The Royal Navy Will Now Protect Every British Ship Passing Near Iran

Posted: Jul 25, 2019 3:20 PM
The Royal Navy Will Now Protect Every British Ship Passing Near Iran

Source: AP Photo/Vahid Salemi

Britain's Royal Navy will now escort every British-flagged ship passing through the Strait of Hormuz to pre-empt future Iranian attacks on British merchant ships in the area.

The move, launched under the new Boris Johnson prime ministership that started on Wednesday, comes after Iran in the last several weeks attacked or seized several oil tankers traveling through the Strait of Hormuz, a vital sea lane through which a considerable portion of the world's oil supply travels through.

"The Royal Navy has been tasked to accompany British-flagged ships through the Strait of Hormuz, either individually or in groups, should sufficient notice be given of their passage," a British government spokesman said, according to The Guardian. "Freedom of navigation is crucial for the global trading system and world economy and we will do all we can to defend it."

The British frigate HMS Montrose, stationed in the Middle Eastern sea lane, will be tasked with the convoy duty, according to the BBC. The ship has already provided protection to a British ship on July 11 when it positioned itself between a tanker and suspicious Iranian boats that "tried to intercept" the ship, the BBC reported.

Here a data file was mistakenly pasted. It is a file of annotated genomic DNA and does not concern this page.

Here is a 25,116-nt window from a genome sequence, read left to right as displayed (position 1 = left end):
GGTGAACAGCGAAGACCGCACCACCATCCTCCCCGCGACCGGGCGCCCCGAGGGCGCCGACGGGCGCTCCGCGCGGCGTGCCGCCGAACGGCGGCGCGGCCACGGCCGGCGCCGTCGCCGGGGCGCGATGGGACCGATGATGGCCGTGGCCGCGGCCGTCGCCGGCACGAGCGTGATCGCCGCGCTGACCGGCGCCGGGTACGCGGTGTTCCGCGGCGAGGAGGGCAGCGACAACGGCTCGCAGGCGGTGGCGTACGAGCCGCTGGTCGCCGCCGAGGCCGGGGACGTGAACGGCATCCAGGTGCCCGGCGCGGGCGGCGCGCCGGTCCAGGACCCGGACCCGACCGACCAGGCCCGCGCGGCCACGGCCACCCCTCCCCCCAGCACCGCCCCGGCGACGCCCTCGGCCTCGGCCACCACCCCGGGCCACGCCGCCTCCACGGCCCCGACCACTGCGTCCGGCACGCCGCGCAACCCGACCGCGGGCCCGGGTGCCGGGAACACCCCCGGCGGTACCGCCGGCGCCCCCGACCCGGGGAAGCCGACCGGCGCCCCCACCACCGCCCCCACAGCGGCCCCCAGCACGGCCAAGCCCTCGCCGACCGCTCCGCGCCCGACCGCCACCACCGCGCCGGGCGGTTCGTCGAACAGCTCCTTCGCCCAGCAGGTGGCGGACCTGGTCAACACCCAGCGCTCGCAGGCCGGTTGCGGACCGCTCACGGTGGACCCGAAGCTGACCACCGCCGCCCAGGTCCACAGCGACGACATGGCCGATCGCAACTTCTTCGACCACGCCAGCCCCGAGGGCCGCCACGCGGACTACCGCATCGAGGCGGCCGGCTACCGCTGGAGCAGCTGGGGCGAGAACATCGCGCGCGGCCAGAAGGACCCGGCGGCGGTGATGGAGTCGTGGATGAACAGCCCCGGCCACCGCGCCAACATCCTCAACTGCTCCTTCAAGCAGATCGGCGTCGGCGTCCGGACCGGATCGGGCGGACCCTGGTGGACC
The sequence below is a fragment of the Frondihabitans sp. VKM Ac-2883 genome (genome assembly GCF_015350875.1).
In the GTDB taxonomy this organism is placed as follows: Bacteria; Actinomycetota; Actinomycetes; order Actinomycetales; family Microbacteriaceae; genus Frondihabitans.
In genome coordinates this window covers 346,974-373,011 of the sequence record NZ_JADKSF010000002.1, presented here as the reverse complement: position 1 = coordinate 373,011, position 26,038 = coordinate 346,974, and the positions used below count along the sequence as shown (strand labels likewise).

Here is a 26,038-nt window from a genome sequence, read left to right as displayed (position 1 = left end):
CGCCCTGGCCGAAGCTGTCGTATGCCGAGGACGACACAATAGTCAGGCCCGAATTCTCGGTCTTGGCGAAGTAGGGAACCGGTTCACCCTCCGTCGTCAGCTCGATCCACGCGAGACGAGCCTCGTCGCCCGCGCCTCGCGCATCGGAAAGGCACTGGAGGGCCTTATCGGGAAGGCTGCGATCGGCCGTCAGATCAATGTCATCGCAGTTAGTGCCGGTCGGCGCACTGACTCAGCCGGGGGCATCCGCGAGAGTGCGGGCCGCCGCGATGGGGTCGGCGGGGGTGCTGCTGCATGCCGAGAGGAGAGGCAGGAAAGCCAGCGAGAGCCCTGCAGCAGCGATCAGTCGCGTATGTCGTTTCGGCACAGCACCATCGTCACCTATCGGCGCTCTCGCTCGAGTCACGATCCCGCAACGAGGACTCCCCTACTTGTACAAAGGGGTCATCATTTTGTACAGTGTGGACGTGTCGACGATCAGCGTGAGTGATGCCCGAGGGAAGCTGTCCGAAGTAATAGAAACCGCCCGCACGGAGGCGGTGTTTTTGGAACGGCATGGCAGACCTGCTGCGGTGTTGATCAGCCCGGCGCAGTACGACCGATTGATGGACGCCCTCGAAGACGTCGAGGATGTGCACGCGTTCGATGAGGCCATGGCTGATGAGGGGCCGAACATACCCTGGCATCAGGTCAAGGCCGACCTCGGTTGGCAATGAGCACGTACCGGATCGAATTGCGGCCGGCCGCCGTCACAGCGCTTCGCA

The British decision comes amidst periods of high tension between the United Kingdom and Iran. The United Kingdom seized an Iranian ship that it suspected was transporting oil to Syria in violation of international sanctions on July 4. The Iranians vowed revenge against the seizure; soon after, the Revolutionary Guard seized a British-flagged ship traveling through the strait on July 19.

The firm that owns the British-flagged ship confirmed that all of its crew members, none of whom are actually British, are alive five days after Iran captured it, according to the BBC.

Iran's government signaled that it wants to de-escalate the situation on Wednesday when President Hassan Rouhani suggested that it might release its hostage ship once Britain lets go Iran's oil tanker, The New York Times reported.

Iran is also suspected of several other attacks and seizures of oil ships that have passed through the Strait of Hormuz. The country has also captured a ship based in the U.A.E. last week and was accused of attacking two oil tankers owned by the Japanese and the Norwegians, respectively, in June.

In response to the growing threats to the sea lane, the United States and Europe have separately launched plans for a multilateral naval coalition to guarantee safety in the geopolitically crucial waters. 

The British convoy mission in the strait is meant to be a stop-gap measure until these international initiatives are launched. The U.S. Secretary of State Mike Pompeo has said that it "falls to the United Kingdom" to free the captured British ship.

Bloomberg reported that Europe is reluctant to join forces with the United States as the United States' "maximum pressure" strategy does not align with the E.U.'s hope for a less confrontational approach to Iran.

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